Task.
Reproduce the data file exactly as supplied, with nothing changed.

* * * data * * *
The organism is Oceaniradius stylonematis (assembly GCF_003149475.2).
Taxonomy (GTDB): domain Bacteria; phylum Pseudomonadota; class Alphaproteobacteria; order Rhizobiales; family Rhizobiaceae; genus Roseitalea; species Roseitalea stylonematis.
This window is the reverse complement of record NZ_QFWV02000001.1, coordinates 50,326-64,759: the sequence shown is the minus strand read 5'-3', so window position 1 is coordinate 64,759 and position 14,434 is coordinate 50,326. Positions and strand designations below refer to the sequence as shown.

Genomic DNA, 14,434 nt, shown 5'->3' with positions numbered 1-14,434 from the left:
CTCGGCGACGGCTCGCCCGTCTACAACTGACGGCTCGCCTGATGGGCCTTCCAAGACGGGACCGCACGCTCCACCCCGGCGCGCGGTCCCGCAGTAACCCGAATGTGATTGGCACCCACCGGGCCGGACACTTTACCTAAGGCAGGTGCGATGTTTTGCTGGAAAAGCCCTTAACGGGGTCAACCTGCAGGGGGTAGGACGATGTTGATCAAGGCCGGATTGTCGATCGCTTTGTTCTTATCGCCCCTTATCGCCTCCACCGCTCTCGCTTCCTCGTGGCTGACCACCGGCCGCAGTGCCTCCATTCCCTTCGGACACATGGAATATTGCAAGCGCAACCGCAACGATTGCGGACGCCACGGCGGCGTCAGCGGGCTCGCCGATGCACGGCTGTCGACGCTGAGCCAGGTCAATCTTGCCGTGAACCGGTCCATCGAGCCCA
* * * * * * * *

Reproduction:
The organism is Oceaniradius stylonematis (assembly GCF_003149475.2).
Taxonomy (GTDB): domain Bacteria; phylum Pseudomonadota; class Alphaproteobacteria; order Rhizobiales; family Rhizobiaceae; genus Roseitalea; species Roseitalea stylonematis.
This window is the reverse complement of record NZ_QFWV02000001.1, coordinates 50,326-64,759: the sequence shown is the minus strand read 5'-3', so window position 1 is coordinate 64,759 and position 14,434 is coordinate 50,326. Positions and strand designations below refer to the sequence as shown.

Genomic DNA, 14,434 nt, shown 5'->3' with positions numbered 1-14,434 from the left:
CTCGGCGACGGCTCGCCCGTCTACAACTGACGGCTCGCCTGATGGGCCTTCCAAGACGGGACCGCACGCTCCACCCCGGCGCGCGGTCCCGCAGTAACCCGAATGTGATTGGCACCCACCGGGCCGGACACTTTACCTAAGGCAGGTGCGATGTTTTGCTGGAAAAGCCCTTAACGGGGTCAACCTGCAGGGGGTAGGACGATGTTGATCAAGGCCGGATTGTCGATCGCTTTGTTCTTATCGCCCCTTATCGCCTCCACCGCTCTCGCTTCCTCGTGGCTGACCACCGGCCGCAGTGCCTCCATTCCCTTCGGACACATGGAATATTGCAAGCGCAACCGCAACGATTGCGGACGCCACGGCGGCGTCAGCGGGCTCGCCGATGCACGGCTGTCGACGCTGAGCCAGGTCAATCTTGCCGTGAACCGGTCCATCGAGCCCA